When I did MysticMatch, I took to drawing my screens before coding them. I was about halfway through developing it when I started doing that. I’ve done that since with all projects. They start as hand drawn sketches.
I start with the obvious: basically a list of components that need to be there, put in their obvious spots. Kapowski is before and after photos; so, on the screen, two photos, in portrait, side-by-side, before on the left. Duh, right? It’s obvious. I want to list the dates for each photo—do I? Dates? What about something like, “4 months ago”? Fine, inner monologue, some way to show when they’re taken. We won’t just be taking photos, though. We need to show a list of measurements taken at the same time… Hmm, I’ve got an idea.
These are the ideas that would flitter away in your brain if you became distracted, ideas that have to get out of your brain quickly. Think lines of dialogue, song lyrics, a witty phrase, a punchline. Little things that make a difference. Button text, component alignment, a way to get rid of a toolbar. Tactical changes that make using the app way better. Method names, class interactions, property names.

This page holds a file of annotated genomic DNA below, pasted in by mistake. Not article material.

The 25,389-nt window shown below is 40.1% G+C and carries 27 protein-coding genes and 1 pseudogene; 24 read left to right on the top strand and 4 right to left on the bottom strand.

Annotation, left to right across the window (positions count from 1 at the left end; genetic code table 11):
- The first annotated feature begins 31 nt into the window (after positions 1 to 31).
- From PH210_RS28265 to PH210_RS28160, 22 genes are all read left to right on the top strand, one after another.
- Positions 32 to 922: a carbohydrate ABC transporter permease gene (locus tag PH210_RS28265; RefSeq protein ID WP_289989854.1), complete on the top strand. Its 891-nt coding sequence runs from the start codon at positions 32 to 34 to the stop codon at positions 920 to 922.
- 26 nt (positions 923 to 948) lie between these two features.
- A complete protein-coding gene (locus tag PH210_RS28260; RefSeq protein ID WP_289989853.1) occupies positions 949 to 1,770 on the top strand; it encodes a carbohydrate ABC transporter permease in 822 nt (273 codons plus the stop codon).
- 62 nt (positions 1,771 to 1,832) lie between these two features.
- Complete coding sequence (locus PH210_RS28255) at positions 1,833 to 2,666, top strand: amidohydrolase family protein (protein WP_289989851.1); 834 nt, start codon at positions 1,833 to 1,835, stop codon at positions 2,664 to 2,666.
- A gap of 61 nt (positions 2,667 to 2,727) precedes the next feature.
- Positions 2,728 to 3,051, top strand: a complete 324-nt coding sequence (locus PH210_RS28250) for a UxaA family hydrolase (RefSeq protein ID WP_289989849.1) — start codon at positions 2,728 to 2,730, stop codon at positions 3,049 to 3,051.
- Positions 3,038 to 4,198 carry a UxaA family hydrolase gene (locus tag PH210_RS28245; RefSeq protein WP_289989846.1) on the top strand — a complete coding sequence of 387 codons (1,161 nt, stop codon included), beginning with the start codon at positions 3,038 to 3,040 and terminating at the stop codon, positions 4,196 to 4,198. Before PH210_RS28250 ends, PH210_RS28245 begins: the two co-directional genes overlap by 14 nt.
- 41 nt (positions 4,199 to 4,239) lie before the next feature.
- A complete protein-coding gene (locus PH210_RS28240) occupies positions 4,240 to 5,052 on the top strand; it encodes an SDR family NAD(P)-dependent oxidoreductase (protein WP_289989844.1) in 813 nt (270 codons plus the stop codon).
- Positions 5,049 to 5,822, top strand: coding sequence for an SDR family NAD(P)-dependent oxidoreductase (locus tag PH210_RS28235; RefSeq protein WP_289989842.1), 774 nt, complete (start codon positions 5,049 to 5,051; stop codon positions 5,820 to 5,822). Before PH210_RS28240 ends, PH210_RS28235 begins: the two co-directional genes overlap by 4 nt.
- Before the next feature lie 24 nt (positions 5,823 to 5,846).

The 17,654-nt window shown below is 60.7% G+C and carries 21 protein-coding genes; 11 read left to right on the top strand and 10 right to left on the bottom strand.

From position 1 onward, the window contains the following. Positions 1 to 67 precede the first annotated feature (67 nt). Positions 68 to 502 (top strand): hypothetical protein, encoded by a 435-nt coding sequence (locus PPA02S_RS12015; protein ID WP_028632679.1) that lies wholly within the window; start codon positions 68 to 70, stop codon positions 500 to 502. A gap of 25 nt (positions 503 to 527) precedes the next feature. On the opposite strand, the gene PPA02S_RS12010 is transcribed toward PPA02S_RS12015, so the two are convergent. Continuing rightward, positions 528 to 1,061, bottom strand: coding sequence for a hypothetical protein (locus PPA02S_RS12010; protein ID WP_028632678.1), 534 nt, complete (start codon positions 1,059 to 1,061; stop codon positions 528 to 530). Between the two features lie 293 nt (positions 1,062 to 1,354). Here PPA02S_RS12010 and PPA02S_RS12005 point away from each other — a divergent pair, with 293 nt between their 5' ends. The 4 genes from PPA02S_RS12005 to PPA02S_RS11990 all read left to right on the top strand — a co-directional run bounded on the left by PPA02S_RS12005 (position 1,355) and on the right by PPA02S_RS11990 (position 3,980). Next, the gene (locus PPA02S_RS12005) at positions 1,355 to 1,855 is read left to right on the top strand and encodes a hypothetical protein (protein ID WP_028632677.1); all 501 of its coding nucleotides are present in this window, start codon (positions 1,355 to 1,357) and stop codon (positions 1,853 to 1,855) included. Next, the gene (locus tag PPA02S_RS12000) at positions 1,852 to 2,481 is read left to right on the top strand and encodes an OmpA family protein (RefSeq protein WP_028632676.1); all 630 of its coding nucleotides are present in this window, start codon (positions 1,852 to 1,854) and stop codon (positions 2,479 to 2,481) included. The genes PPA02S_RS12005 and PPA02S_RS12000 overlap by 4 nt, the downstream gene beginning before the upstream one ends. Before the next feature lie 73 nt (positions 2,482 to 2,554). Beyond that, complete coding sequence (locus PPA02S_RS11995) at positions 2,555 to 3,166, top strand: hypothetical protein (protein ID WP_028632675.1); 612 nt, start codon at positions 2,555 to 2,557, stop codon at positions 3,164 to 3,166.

That’s why you need a notebook.
The reason: Hand drawn sketches are so cheap. Cheap with time and effort. Even if you can’t draw that well, you should do them. My screens are oblong, screen-like rectangles. The lines sometimes meet at the corners. But I can convey an idea so much faster.
There is no friction with a notebook and pen. No loading screens, no searching for app icons. No fumbling with software. Idea. Blank page. Draw or write. Done.
Don’t get hung up on your drawing skills. Like all skills, they will improve. Furthermore, no one will see these drawings anyway. Who cares if my before and after photos are stick men, with no differences between them? You call that an after!? No one will tell me that.
With all my notes about code or screens, my brain doesn’t have to hold on to them. I can refer back to them anytime, evaluate them when I’m not in a right-brained creative frenzy to see if there’s still value. There usually is.
Develop apps long enough, you will hone an instinct for what makes a good interaction or design or architecture. I’ve often taken that rough idea, refined and questioned it, developed something way more complex, refactored it down to a less complex version, all to arrive at that, barely remembered, first idea.
Such is the act of creating.
So, notebooks: highly recommended. Treat yourself with a good one. Moleskine comes to mind, of course; you can’t go wrong with them. Field Notes is another. It’s better to have one per project, than one for everything, I find. Keeps things organized. I prefer graph (square) paper to lined, but I can’t draw a straight line.